letter to the editor

Oman Medical Journal [2019], Vol. 34, No. 3: 268 

Pediatric Crohn’s Disease in Bahrain

Mahmood Dhahir Al-Mendalawi*

Department of Pediatrics, Al-Kindy College of Medicine, University of Baghdad, Baghdad, Iraq

article info


Dear Editor,

In the July 2018 issue of the Oman Medical Journal, Isa et al interestingly described the epidemiology, clinical picture, diagnostic and therapeutic features, and outcomes of pediatric Crohn’s disease (CD) in Bahrain.1 It is well-known that inflammatory bowel diseases (IBDs), including CD, are associated with a variety of extraintestinal manifestations (EIMs) that might be the early manifestation of the disease itself. The autoimmune mechanisms leading to EIMs have been suggested to be related to many factors, including genetic susceptibility, antigenic display of autoantigen, aberrant self-recognition, and immunopathogenetic autoantibodies against organ-specific cellular antigens shared by the colon and extra-colonic organs.2 Microbes might also play an important role, probably via molecular mimicry.2 Globally, 30% of patients with IBDs develop EIMs and the clinical spectrum of these EIMs varies from mild transitory to very severe lesions, sometimes more incapacitating than the intestinal disease itself.3 Interestingly, the study reported only four patients (8%) with EIMs out of the 51 patients with CD studied. These included the following: eye involvement, arthritis, and clubbing each in one patient; and erythema nodosum in two patients.1 The low rate of EIMs (8%) compared to 30% reported worldwide3 is interesting and the following three points could plausibly explain that discrepancy.

First, there is a correlation between CD severity and the tendency to develop EIMs. The increased CD severity was found to be significantly associated with the occurrence of any EIMs (p < 0.001).4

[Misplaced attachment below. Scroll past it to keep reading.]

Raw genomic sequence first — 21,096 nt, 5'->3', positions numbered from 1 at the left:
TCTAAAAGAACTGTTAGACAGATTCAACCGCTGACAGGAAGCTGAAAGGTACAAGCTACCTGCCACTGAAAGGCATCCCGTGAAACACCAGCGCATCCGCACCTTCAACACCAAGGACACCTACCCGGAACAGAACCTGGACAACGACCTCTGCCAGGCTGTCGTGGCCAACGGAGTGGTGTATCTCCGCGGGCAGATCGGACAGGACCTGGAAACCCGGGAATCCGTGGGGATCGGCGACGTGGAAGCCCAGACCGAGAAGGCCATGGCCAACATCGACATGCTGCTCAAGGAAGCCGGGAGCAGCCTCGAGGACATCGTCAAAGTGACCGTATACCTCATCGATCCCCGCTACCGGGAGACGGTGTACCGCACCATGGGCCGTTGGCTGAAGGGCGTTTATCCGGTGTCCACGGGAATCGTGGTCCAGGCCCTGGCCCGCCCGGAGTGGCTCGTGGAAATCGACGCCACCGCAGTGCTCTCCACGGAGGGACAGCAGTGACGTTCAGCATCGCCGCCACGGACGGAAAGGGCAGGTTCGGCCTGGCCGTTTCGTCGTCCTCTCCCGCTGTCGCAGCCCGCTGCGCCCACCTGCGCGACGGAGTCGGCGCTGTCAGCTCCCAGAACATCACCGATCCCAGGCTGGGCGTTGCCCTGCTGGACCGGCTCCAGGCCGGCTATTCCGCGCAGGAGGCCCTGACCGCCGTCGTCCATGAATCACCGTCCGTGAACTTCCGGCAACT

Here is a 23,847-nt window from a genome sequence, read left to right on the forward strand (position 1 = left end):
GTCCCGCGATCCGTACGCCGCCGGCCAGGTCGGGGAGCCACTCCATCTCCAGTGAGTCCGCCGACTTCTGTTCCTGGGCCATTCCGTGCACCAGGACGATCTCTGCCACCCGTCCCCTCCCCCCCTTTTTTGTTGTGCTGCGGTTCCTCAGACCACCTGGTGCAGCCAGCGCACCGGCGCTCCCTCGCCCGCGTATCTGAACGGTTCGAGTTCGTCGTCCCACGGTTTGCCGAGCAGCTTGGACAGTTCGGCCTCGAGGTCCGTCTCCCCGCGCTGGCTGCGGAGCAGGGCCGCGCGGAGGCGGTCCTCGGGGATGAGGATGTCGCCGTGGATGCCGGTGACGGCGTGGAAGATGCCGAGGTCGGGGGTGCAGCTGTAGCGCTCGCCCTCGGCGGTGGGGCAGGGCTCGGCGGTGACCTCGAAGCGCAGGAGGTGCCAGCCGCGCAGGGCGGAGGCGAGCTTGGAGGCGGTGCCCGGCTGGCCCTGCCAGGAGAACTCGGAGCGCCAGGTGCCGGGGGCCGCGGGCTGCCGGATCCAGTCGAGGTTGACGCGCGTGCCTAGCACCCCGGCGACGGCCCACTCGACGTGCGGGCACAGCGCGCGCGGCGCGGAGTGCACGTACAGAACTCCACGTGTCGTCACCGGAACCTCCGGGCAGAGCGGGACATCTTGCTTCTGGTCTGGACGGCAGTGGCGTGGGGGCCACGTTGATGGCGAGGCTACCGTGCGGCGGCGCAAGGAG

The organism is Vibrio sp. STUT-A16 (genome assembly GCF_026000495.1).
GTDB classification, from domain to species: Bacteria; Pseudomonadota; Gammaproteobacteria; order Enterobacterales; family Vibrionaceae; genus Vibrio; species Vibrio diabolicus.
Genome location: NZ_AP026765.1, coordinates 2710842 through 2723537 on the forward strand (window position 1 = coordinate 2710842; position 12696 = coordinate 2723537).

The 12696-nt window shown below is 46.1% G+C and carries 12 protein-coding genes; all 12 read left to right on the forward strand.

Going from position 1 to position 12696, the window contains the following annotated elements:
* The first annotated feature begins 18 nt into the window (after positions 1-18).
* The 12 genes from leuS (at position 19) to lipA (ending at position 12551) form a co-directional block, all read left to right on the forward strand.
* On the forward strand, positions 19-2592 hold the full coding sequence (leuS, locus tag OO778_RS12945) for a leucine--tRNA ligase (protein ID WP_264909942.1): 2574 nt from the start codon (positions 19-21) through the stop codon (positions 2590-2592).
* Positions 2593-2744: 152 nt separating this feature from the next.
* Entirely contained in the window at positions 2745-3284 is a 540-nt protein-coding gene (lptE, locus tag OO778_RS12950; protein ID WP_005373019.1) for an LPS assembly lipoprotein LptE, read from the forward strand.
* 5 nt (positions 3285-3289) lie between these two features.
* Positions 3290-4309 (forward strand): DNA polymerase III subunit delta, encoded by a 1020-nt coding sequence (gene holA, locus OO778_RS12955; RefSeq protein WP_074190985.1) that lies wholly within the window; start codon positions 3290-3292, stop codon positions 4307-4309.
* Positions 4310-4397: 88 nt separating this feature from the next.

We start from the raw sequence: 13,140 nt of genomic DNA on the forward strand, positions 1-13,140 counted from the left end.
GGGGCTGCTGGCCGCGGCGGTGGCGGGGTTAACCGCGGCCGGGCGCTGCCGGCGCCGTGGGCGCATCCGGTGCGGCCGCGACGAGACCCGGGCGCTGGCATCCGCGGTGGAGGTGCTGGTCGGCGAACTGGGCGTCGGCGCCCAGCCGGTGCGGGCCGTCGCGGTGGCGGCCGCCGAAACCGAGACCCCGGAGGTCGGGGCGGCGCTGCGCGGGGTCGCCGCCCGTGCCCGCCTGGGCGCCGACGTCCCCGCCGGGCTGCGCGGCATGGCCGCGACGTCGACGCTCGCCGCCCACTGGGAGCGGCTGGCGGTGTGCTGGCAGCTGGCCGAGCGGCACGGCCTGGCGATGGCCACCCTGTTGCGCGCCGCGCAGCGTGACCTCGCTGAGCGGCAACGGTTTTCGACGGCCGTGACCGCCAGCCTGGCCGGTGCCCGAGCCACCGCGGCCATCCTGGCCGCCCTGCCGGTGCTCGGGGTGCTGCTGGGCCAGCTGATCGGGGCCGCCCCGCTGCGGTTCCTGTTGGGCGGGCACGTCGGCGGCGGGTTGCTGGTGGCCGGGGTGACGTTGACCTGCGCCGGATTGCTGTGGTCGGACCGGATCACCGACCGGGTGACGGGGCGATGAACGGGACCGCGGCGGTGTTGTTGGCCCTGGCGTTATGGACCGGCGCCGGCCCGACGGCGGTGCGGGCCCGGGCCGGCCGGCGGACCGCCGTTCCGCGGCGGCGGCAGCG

Second, the incidence of EIMs both before and after diagnosis of CD differs markedly by the duration of the disease. The cumulative incidence of EIMs was estimated to be 9% at one year, 19% at five years, and 29% at 15 years post-diagnosis.5

Third, the contributory roles of different genetic and environmental effects related to the pediatric population in Bahrain as well as undefined factors in accentuating the development of EIMs need to be considered.


  1. 1. Isa HM, Mohamed AM, Al-Jowder HE, Matrook KA, Althawadi HH, Althawadi HH. Pediatric Crohn’s disease in Bahrain. Oman Med J 2018 Jul;33(4):299-308.
  2. 2. Ardizzone S, Puttini PS, Cassinotti A, Porro GB. Extraintestinal manifestations of inflammatory bowel disease. Dig Liver Dis 2008 Jul;40(Suppl 2):S253-S259.
  3. 3. Veloso FT, Carvalho J, Magro F. Immune-related systemic manifestations of inflammatory bowel disease. A prospective study of 792 patients. J Clin Gastroenterol 1996; 23: 29-34.
  4. Dotson JL, Hyams JS, Markowitz J, LeLeiko NS, Mack DR, Evans JS, et al. Extraintestinal manifestations of pediatric inflammatory bowel disease and their relation to disease type and severity. J Pediatr Gastroenterol Nutr 2010 Aug;51(2):140-145.
  5. 5. Jose FA, Garnett EA, Vittinghoff E, Ferry GD, Winter HS, Baldassano RN, et al. Development of extraintestinal manifestations in pediatric patients with inflammatory bowel disease. Inflamm Bowel Dis 2009 Jan;15(1):63-68.